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Heartworm Disease FAQs


Common Questions About Heartworms

How Does Heartworm Disease Affect Dogs and Cats?

Infected mosquitoes inject tiny immature worms called microfilariae into our pets. The microfilariae swim through the blood vessels and create turbulence that damages blood cells and vessel walls. The damage causes clotting, scarring, and narrowing of blood vessels. The blood pressure goes up. As the pressure goes up, the heart pumps harder to get the blood through the vessels. This causes the heart to fail. The more worms damaging the blood vessels, the faster the damage occurs. Heartworms can live from 3-5 years. That's a lot of damage.

The pet's symptoms are caused because heartworms prefer to live in the heart and main pulmonary artery in the lungs. If the pulmonary artery or smaller arteries weaken, heartworms enter the air passages and can be coughed up. Sometimes a pet that's coughing up worms will look like they are vomiting, but the worms are coming from the lungs. Pets with advanced heartworm disease have signs of heart failure including frequent coughing, tiring easily, abdominal swelling, decreased appetite, weight loss, fainting, and blood clotting problems.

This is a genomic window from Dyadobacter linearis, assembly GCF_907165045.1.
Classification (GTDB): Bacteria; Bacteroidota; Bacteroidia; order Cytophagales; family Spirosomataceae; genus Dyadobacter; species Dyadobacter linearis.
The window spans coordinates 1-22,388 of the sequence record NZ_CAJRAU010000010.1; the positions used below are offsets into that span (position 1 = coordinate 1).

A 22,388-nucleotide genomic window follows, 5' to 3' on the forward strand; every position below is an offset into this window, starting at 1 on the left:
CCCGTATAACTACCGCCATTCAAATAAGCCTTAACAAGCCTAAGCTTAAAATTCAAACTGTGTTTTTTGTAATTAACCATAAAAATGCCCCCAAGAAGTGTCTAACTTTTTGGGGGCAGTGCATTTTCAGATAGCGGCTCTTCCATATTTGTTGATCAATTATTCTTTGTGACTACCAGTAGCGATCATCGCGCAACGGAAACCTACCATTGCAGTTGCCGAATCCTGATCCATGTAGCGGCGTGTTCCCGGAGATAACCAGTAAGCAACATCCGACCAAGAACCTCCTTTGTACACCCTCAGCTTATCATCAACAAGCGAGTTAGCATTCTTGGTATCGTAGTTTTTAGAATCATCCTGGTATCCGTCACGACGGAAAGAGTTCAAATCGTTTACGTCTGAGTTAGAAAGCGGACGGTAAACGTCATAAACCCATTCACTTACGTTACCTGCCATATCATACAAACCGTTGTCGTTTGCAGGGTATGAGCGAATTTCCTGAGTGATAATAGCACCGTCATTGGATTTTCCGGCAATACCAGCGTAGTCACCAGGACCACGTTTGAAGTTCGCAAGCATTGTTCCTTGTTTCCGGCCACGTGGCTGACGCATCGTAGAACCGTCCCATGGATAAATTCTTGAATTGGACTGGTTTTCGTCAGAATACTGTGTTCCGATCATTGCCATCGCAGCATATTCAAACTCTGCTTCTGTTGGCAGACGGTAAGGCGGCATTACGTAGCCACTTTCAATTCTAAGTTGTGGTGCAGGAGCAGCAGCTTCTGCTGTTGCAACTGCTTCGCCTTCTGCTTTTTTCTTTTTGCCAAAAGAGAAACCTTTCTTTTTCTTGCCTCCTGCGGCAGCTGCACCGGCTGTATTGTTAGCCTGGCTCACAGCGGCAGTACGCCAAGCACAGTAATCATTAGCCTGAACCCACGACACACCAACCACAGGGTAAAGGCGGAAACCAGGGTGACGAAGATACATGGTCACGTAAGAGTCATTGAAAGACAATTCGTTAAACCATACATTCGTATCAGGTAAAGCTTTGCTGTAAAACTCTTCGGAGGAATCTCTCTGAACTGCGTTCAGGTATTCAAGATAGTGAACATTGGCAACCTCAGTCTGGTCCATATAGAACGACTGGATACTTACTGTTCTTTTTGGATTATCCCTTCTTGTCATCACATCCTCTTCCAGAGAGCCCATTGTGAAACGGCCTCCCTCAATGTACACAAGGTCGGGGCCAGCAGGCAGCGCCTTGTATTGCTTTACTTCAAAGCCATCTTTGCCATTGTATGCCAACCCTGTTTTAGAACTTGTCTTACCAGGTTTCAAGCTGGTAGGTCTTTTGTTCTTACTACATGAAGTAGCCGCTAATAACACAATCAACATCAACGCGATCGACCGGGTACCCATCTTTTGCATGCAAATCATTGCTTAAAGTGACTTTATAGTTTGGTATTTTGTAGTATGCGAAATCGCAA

Heartworm disease is nearly 100% preventable if your pet is given a monthly heartworm preventative

What's the Scientific Name for Heartworm Disease?

Dirofilaria immitis.

When Does My Pet Need Heartworm Protection?

The American Heartworm Society recommends that pets remain on heartworm protection year round because when the medication isn't given consistently some pets are developing heartworm disease. The Society feels it is easier for most pet owners to remember to give a medication every single month than to give it a few months of the year.